Third / Sister Lovers, Big Star (rec. 1974, rel. 1978)

ALBUM REVIEW by Victor Stranges

After two stunning albums, # 1 Record (1972) and Radio City (1974), Big Star was in the process of dissolving with lack of commercial success a contributing factor. Two of its founding members, Andy Hummel and Chris Bell, had vacated the line up which would most likely send the Memphis group off the edge of a cliff.

Tracking for Third / Sister Lovers commenced at Ardent Studios in September 1974 with Alex Chilton and Jody Stephens at the helm. Stephens said, “I’ve seen it in different ways. To a great extent, it is an Alex solo record ... It’s Alex’s focus, it’s his emotional state of being but I brought in the string section for the one song I wrote and Alex hit it off with Carl Marsh ... and started using Carl and the string section for other things. What would that album have been like if it didn’t have the strings?”


The recording included what biographer Bruce Eaton described as “a large and revolving cast of Memphis musicians” to record, with producer Jim Dickinson, “a batch of starkly personal, often experimental, and by turns beautiful and haunting songs that were anything but straight-up power pop.” Disappearing were the rocking guitar motifs of Big Star’s earlier work and they were replaced by a fractured and mesmerizing performance by Chilton and Stephens.


The album kicks off with the upbeat ‘Kizza Me’ as Chilton repeats, “I want to feel you deep inside,” laying the groundwork for the emotional direction of the record. The spiritual affirmation of ‘Thank You Friends’ is truly uplifting with female Memphis backing vocals driving the soul of Chilton’s communiqué of love and gratitude. But what comes next is a confounding track called ‘Big Black Car.’ It could easily find a home on Twin Peaks or a David Lynch movie. Its dreamy guitar straddles Chilton’s wistful vocal as he travels through life in his “big black car.”


“Jesus Christ” starts off as a bizarre circus-like ditty that quickly transforms into glorious praise and worship that is totally heartfelt and unsarcastic. The majesty of kettle drums and Memphis horns take it to another realm. Lou Reed’s “Femme Fatale” displays Chilton’s fragile vocals as it seamlessly breezes through the corridors of the mind of its author, peering through each room while Chilton’s jagged guitar chimes in sparingly. His guitar work is very understated but tastefully punches in and out. The guitar becomes part of the song’s allure and along with the string section, provides the uneasy elements throughout the whole album that make it work.


Chilton’s lyrics highlight deep depression and isolation, peppered with intermittent optimism and humour. Songs such as “Holocaust” and “Kanga Roo” demonstrate experimental leanings, not unlike The Velvet Underground, whilst Blue Moon and Take Care are the ballads that provide the musical cartilage keeping the listener’s heart affected.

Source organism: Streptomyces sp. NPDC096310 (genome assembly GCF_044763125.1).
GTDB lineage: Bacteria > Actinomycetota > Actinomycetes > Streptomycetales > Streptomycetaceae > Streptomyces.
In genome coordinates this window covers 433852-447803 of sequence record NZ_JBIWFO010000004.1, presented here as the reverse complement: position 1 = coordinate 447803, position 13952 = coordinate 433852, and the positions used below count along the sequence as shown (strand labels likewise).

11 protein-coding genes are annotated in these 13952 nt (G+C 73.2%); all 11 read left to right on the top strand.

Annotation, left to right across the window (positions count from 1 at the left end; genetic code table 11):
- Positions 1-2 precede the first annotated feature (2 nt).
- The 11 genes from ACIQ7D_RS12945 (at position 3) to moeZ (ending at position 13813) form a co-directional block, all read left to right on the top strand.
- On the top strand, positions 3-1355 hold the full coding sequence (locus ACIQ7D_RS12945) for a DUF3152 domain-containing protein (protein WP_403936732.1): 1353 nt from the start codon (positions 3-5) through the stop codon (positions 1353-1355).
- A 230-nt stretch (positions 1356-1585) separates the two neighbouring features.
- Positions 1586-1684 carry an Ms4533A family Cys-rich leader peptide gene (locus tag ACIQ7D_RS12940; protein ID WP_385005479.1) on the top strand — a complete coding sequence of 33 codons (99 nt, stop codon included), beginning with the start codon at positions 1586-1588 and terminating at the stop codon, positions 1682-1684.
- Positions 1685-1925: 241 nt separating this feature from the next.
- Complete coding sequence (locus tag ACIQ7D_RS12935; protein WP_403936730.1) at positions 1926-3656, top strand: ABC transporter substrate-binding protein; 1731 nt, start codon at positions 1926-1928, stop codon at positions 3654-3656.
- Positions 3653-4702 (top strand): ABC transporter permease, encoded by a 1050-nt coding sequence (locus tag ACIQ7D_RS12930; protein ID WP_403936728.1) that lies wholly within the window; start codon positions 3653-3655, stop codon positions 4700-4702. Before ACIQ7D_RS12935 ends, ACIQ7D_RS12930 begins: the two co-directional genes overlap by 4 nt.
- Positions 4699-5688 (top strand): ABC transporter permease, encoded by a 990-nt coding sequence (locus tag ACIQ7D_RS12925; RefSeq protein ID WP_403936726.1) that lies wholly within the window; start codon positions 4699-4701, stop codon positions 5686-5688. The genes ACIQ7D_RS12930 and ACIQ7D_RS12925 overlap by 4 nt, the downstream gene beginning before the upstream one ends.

Ardent issued white-label test pressings for the album in 1975 but financial issues, lack of commercial interest, and waning enthusiasm from singer Alex Chilton and drummer Jody Stephens in completing the record meant the album was never properly finished or released at the time of its recording. It was finally given a release in 1978 by a now-defunct New Jersey sub-label of Passport Records called PVC Records. The confusion surrounding the release of this album meant that to this day there has never been a definitive version agreed upon by the band. Over the years, multiple versions were made available including a 1992 CD release on Rykodisc, assembled with Jim Dickinson. The 1992 release most closely represents the original planned song order and brings to the fore the music’s intended thrust, warts, and all.


In 2016, Omnivore Recordings released the “Complete Third” box set which was a three-disc definitive selection of the album. It included Alex Chilton’s demos to rough mixes by producer Jim Dickinson and engineer John Fry to the final master which was rejected by various record companies. The release was sequenced in chronological order and is a fitting tribute to a masterpiece that was never fully realized in the eyes of its creators.


Third / Sister Lovers was ranked #1 in the Top 30 “Heartbreak” albums of all time by NME. The album was also listed at #31 on NME’s “Darkest Albums Ever: 50 of the Best”. Its influence resonated many years after its release and new versions of the songs were later recorded by This Mortal Coil, Jeff Buckley, Rainy Day (the Paisley Underground all-star group), Placebo, The Monkees, The Afghan Whigs, and Teenage Fanclub.


Chilton and Stephens were not afraid to wear their influences on their sleeve, but more than that, they made it their own. The Kinks’ “Till the End of the Day” was an unexpected bonus on the reissue and Nat King Cole’s “Nature Boy” was haunting. The deeply disturbing “Dream Lover” was also added as one of the bonus tracks. The song is a stark reminder of the creative genius of Alex Chilton who really broke new ground in music.


ALBUM REVIEW by Victor Stranges